VoIP+IAX Program Theory for OM

Meadhbh S. Hamrick mhamrick at cryptonomicon.net
Thu Feb 21 22:47:13 CET 2008

Hey Kyle...

Yes.. this is a basic "convergence" function. I worked at Divitas  
Networks last year trying to make this happen on WinMoblie and  
Symbian phones. Sadly, I was unsuccessful in getting them to work on  
a Linux Solution, so I had to do all my Linux based VoIP  
experimentation on my own time, though I've been working exclusively  
in the SIP/SRTP solution space.

There's a lot of flexibility in this kind of solution.

For one, you don't really need a POTS phone number connected to your  
VoIP system, you can use it as a complete net-bearer system using IAX  
or SIP.

You could then add an IPCSP (IP Communications Service Provider) to  
link the POTS phone number to your asterisk box. This is sort of what  
Skype does with Skype-In / Skype-Out, but their network is closed and  
you have to wait for them to port their client to various platforms :-(.

And if you wanted to have a lot of fun, you could even roam between  
VoIP and cell. This is essentially what the carriers do with UMA, and  
it's what Divitas did, though uptake on their product has been pretty  

Several folks are in this game.... I've been looking at Mozilla's ZAP  
project recently, and "under the hood" on the client I can't imagine  
rewriting a media framework given that gStreamer seems to work quite  


On Feb 21, 2008, at 9:33 AM, Kyle Bassett wrote:

> Hey guys,
> I've been contemplating writing an IAX client for OM which would be  
> capable of the following:
> Prerequisites:
> -user has dedicated VoIP phone number routed to an Asterisk server[1]
> ---OR a compatible VoIP provider that supports fallback[2] calling
> -user has smartphone+OM with some form of internet access (wifi/bt  
> internet/ethernet)
> ---in addition to regular GSM/CDMA service on the smartphone
> -[optional] user has regular GSM/CDMA cell phone+service
> Usage situation:
> The user exchanges the VoIP number with all contacts.  When someone  
> attempts to contact the user, via dialing the VoIP number, the  
> asterisk server answers the call and checks to see if the user is  
> available over VoIP.  If the user's smartphone is on and connected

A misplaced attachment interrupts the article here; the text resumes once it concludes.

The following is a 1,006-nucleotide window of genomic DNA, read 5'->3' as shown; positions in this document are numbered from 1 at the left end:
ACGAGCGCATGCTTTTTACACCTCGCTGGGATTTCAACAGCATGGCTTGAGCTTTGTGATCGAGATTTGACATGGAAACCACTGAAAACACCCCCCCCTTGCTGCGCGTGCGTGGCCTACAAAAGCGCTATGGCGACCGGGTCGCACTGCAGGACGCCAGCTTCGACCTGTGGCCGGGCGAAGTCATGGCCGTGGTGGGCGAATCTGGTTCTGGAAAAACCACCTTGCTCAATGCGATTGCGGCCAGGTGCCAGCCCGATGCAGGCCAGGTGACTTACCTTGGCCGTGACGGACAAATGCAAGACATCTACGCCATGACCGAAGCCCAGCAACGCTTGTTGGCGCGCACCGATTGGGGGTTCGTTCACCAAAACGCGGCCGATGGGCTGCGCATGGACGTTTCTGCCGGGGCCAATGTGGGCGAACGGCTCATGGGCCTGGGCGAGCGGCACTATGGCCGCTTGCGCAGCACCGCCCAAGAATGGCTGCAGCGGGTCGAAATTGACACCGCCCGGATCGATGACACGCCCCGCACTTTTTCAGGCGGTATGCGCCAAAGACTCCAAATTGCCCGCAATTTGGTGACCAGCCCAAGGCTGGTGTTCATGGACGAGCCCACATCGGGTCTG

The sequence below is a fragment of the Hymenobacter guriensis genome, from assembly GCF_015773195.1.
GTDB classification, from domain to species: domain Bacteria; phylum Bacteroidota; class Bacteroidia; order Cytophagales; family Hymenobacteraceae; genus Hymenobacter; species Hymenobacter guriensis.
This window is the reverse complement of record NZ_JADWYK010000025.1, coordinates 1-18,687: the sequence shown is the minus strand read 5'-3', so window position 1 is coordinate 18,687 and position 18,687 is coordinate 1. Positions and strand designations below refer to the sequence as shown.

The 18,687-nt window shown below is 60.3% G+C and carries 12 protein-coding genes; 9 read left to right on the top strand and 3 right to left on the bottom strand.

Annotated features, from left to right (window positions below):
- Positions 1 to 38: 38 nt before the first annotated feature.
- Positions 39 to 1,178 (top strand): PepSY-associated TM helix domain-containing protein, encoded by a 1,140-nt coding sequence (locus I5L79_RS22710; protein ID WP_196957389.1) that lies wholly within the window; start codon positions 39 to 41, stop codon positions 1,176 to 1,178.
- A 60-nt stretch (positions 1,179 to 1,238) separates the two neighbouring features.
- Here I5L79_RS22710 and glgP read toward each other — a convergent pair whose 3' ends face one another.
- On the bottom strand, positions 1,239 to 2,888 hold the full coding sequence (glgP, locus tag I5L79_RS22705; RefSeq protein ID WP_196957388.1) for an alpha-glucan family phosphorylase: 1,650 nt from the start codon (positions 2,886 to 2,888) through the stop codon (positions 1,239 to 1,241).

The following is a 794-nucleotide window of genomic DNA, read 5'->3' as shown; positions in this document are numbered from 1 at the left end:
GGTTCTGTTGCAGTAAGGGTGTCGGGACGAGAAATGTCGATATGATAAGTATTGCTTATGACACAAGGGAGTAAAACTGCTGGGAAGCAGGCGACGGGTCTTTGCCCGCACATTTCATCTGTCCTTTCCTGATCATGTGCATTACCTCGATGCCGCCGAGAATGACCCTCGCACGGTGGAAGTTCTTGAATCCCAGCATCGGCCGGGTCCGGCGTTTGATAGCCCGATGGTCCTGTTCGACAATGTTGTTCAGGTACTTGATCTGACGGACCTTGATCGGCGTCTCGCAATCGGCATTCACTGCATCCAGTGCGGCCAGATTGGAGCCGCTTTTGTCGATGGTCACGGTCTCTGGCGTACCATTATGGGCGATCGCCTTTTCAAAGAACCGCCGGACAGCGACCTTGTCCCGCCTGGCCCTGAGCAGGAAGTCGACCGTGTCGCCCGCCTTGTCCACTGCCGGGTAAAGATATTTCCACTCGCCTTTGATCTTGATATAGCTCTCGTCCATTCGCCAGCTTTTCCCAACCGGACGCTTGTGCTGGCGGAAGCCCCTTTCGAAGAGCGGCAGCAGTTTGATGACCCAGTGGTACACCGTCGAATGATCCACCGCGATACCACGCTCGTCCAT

> to the internet, the OM IAX client should connect to the asterisk  
> server automatically (depending on the user's settings, etc.)  If  
> the phone is available over VoIP, asterisk attempts to ring the  
> user over VoIP for a specified time.  If the user does not answer  
> or a connection problem persisted, then the asterisk server can  
> forward the call to the user's regular (OM or third party) cell  
> line.  Asterisk is very flexible and many permutations of this  
> example can be accomplished, ie. calling all the numbers at once,  
> and forwarding the call to the first to pickup.
> There are many benefits to this system:
> --User has complete control over the call routing and voicemail system
> --User can prevent the usage of regular cell airtime by using VoIP  
> as much as possible
> --User can give one phone number to all contacts and have asterisk  
> decide how to handle the call (routing not just to the cell phones,  
> but to home lines, etc.)
> --During the debugging process with OM+GTA0x, users can carry both  
> phones and still use just one number throughout the day
> ----Call comes in->asterisk tries OM[VoIP]-> tries OM[GSM] -> tries  
> regular third party cell phone (can also ring all numbers at once)
> [1] asterisk.org
> [2] fallback calling is a service that allows VoIP users to enter a  
> number (regular landline/cell) as a fallback in case the VoIP call  
> cannot be established
> I have tried to remain as general as possible, that way this post  
> won't become outdated with specifics to any specific hardware.  In  
> reality, we want OM on as many phones as possible.  ;-)
> Please provide any feedback or ideas!
> -Kyle
> _______________________________________________
> OpenMoko community mailing list
> community at lists.openmoko.org
> http://lists.openmoko.org/mailman/listinfo/community

Meadhbh S. Hamrick (It's pronounced "Maeve")
mhamrick at cryptonomicon.net

More information about the community mailing list